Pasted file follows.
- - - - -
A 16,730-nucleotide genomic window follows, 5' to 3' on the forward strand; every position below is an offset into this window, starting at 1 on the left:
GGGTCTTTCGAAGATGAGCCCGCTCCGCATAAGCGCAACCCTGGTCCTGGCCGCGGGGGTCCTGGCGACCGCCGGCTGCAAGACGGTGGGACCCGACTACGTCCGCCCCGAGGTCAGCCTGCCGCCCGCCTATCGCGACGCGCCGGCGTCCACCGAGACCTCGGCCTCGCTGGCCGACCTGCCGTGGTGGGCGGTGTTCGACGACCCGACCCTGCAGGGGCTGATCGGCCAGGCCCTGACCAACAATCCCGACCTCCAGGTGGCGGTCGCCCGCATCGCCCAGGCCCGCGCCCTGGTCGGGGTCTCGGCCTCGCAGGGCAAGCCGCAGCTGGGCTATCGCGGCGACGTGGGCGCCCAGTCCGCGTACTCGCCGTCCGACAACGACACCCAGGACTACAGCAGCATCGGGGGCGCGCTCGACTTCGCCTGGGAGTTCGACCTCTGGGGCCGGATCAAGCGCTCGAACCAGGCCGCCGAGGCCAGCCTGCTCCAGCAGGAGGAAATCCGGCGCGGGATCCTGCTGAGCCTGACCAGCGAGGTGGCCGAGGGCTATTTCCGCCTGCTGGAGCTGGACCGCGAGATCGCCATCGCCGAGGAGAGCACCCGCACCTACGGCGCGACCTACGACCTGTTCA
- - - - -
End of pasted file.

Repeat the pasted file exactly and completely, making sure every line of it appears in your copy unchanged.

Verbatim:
A 16,730-nucleotide genomic window follows, 5' to 3' on the forward strand; every position below is an offset into this window, starting at 1 on the left:
GGGTCTTTCGAAGATGAGCCCGCTCCGCATAAGCGCAACCCTGGTCCTGGCCGCGGGGGTCCTGGCGACCGCCGGCTGCAAGACGGTGGGACCCGACTACGTCCGCCCCGAGGTCAGCCTGCCGCCCGCCTATCGCGACGCGCCGGCGTCCACCGAGACCTCGGCCTCGCTGGCCGACCTGCCGTGGTGGGCGGTGTTCGACGACCCGACCCTGCAGGGGCTGATCGGCCAGGCCCTGACCAACAATCCCGACCTCCAGGTGGCGGTCGCCCGCATCGCCCAGGCCCGCGCCCTGGTCGGGGTCTCGGCCTCGCAGGGCAAGCCGCAGCTGGGCTATCGCGGCGACGTGGGCGCCCAGTCCGCGTACTCGCCGTCCGACAACGACACCCAGGACTACAGCAGCATCGGGGGCGCGCTCGACTTCGCCTGGGAGTTCGACCTCTGGGGCCGGATCAAGCGCTCGAACCAGGCCGCCGAGGCCAGCCTGCTCCAGCAGGAGGAAATCCGGCGCGGGATCCTGCTGAGCCTGACCAGCGAGGTGGCCGAGGGCTATTTCCGCCTGCTGGAGCTGGACCGCGAGATCGCCATCGCCGAGGAGAGCACCCGCACCTACGGCGCGACCTACGACCTGTTCA